What do business titans Henry Ford, Walt Disney, and F.W. Woolworth all have in common? They all had multiple business failures before launching their successful enterprises.
Look around at some of the most successful startup communities in the US, you will find one very common trait: they all embrace failure as a necessity for innovation. Chicago, however, still struggles with this concept.
The city is slowly coming around to the thinking that in order to be an innovation hub and spur the next generation of disruptive startups, it must become much more comfortable embracing failure and talking about it openly. Dozens of amazingpeople and groups are pushing Chicago’s businessculture toward one that is far more understanding of entrepreneurship’s inherent risks. Many of them are finding as they go, there is resistance to change.
This resistance manifests in dismissive comments from top CEOs or a lack of media interest or even a state government that seems to be trying to crush Internet startups. Is this endemic to Chicago? Of course not. In any new startup community there are talkers and doers. The doers, who are fighting to create a new Chicago, are finding the talkers have plenty to blather about when it comes to changing decades of focus from Fortune 500 companies to ramen-noodle powered startups.
New ventures don’t have million-dollar-CEO’s or run national TV ads; plus they fail quite often. What they do have are the creative entrepreneurs that will shape the next decade of business growth and job creation in Chicago.
They are the people that will put Chicago on the map as a global innovation hub. Now is not the time to rely on Chicago’s giant corporations to move this city into the decade of progress we need. That change and the associated job growth will stem from the startup community, not from Fortune 500 mega-brands. In order to get where we need to go as a city, we need to dramatically raise our risk tolerance and accept the fact entrepreneurship is messy.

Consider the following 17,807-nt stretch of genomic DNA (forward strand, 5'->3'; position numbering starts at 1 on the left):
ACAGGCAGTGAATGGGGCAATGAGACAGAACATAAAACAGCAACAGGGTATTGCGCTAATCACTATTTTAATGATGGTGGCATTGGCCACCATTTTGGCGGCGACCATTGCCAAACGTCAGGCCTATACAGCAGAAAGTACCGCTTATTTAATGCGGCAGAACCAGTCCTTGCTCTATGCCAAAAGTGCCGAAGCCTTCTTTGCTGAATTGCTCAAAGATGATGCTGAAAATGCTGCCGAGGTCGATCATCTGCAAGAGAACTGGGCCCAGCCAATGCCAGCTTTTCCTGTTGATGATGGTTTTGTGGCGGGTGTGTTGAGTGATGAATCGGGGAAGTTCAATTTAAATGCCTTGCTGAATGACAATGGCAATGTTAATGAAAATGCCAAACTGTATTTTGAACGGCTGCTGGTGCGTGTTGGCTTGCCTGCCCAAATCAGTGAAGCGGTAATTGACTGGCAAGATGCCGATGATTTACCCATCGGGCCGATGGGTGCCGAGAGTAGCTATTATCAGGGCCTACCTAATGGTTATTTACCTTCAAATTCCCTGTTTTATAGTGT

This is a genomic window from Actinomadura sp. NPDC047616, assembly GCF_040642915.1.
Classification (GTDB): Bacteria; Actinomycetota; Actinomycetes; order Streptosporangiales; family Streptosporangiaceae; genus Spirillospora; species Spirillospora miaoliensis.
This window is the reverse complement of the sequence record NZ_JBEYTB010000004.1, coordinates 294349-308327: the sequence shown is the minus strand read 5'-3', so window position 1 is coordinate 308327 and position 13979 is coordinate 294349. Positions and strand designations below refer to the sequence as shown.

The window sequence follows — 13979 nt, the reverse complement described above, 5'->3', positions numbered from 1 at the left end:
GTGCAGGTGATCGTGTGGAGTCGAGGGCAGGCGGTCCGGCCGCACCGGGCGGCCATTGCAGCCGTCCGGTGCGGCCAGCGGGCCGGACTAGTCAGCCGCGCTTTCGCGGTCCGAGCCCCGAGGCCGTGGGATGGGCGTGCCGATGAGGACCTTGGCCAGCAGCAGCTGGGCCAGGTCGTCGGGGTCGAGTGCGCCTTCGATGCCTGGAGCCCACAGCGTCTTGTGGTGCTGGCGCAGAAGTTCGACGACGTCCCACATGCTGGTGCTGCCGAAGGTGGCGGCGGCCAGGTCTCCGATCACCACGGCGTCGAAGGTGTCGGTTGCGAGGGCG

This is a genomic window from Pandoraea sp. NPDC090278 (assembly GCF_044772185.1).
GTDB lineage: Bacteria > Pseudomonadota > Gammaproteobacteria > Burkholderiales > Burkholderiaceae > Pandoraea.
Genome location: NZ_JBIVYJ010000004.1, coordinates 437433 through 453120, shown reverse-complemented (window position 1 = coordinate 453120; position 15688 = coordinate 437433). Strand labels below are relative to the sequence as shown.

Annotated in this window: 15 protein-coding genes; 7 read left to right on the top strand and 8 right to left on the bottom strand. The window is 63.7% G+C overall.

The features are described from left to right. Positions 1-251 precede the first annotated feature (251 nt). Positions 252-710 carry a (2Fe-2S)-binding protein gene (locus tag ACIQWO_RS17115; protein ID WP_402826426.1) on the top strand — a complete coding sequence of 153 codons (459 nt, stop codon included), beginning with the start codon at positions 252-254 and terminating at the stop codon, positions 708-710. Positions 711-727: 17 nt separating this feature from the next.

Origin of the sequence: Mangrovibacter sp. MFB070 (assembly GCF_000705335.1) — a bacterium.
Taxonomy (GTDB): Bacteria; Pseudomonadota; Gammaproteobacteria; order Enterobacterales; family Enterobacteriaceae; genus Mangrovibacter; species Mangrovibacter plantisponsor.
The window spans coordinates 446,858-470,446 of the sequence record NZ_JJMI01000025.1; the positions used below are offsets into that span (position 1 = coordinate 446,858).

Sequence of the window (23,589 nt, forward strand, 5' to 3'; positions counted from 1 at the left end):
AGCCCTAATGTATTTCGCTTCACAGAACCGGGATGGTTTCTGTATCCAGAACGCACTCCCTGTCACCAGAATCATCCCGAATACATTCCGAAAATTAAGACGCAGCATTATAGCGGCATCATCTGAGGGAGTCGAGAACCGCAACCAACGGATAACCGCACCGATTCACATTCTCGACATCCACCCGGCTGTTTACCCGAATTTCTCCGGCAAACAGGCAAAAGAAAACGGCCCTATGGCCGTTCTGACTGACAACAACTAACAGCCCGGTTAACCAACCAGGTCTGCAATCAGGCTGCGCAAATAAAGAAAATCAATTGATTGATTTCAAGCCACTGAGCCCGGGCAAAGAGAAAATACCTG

That means that the old-money networks, traditional media and Fortune 500 in Chicago must start to embrace failure not as a sign of weakness, but as the badge of honor that all great cities wear on the road lasting economic transformation.
Seth Kravitz has been involved in the IT industry since he started a web design company in 2002. He co-founded InsuranceAgents.com in 2004 and helped grow the company to #24 on the Inc. 500 List. In November 2010 he co-founded a digital magazine called Technori to celebrate entrepreneurship in Chicago and recently co-founded a one week entrepreneur event called S.P.A.R.K. Chicago scheduled for July 2011. ”